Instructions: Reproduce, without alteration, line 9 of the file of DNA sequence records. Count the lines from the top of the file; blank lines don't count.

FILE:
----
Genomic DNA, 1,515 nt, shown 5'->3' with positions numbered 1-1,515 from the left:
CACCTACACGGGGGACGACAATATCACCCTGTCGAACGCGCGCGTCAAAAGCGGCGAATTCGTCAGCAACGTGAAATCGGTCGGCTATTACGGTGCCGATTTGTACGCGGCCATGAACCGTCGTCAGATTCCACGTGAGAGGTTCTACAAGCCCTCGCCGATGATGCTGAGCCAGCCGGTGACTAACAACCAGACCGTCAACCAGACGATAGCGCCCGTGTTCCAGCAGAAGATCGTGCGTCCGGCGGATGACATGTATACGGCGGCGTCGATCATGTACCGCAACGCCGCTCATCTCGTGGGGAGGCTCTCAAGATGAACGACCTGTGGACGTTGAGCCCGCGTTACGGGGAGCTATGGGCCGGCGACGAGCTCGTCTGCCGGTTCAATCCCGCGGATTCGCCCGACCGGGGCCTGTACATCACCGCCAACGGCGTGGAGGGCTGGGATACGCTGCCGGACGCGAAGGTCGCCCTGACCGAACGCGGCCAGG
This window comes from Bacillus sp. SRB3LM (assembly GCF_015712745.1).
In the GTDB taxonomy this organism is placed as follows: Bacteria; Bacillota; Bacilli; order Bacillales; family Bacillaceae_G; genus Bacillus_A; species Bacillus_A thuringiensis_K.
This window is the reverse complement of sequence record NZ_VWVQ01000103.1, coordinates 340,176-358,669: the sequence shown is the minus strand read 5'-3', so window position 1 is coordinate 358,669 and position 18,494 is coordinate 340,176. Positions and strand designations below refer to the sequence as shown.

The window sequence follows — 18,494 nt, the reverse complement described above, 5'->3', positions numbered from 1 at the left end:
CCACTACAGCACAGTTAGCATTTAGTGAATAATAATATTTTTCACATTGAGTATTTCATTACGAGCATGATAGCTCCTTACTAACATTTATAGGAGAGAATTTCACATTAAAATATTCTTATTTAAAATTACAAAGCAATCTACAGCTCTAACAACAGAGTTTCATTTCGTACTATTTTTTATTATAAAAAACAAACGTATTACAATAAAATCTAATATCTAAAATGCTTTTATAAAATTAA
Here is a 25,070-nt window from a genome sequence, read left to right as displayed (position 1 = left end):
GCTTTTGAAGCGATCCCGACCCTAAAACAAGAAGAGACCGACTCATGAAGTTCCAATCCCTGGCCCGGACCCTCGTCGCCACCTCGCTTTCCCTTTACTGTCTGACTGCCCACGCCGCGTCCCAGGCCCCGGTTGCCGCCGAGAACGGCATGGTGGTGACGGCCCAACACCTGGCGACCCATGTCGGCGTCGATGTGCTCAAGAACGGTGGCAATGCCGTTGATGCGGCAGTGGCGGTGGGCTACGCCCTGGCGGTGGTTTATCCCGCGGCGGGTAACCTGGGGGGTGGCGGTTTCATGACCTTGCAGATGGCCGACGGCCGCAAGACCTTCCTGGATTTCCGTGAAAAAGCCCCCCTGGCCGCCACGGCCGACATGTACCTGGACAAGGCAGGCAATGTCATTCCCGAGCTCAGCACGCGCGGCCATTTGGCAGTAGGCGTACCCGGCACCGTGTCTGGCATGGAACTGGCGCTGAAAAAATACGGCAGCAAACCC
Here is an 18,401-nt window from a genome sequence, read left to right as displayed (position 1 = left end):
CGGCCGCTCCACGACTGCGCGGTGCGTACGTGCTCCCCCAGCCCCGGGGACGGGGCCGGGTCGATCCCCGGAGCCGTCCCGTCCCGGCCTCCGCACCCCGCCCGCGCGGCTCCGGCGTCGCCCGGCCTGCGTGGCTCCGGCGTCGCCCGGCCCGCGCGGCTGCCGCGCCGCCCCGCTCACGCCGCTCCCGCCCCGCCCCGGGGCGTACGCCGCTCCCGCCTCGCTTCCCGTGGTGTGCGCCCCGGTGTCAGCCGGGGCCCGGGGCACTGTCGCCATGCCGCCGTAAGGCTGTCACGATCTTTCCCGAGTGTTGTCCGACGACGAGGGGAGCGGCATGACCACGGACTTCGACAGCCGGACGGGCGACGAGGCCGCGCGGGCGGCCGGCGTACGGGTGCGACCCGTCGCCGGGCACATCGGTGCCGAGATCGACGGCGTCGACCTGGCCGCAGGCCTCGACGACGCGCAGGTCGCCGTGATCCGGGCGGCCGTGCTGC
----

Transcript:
GCTTTTGAAGCGATCCCGACCCTAAAACAAGAAGAGACCGACTCATGAAGTTCCAATCCCTGGCCCGGACCCTCGTCGCCACCTCGCTTTCCCTTTACTGTCTGACTGCCCACGCCGCGTCCCAGGCCCCGGTTGCCGCCGAGAACGGCATGGTGGTGACGGCCCAACACCTGGCGACCCATGTCGGCGTCGATGTGCTCAAGAACGGTGGCAATGCCGTTGATGCGGCAGTGGCGGTGGGCTACGCCCTGGCGGTGGTTTATCCCGCGGCGGGTAACCTGGGGGGTGGCGGTTTCATGACCTTGCAGATGGCCGACGGCCGCAAGACCTTCCTGGATTTCCGTGAAAAAGCCCCCCTGGCCGCCACGGCCGACATGTACCTGGACAAGGCAGGCAATGTCATTCCCGAGCTCAGCACGCGCGGCCATTTGGCAGTAGGCGTACCCGGCACCGTGTCTGGCATGGAACTGGCGCTGAAAAAATACGGCAGCAAACCC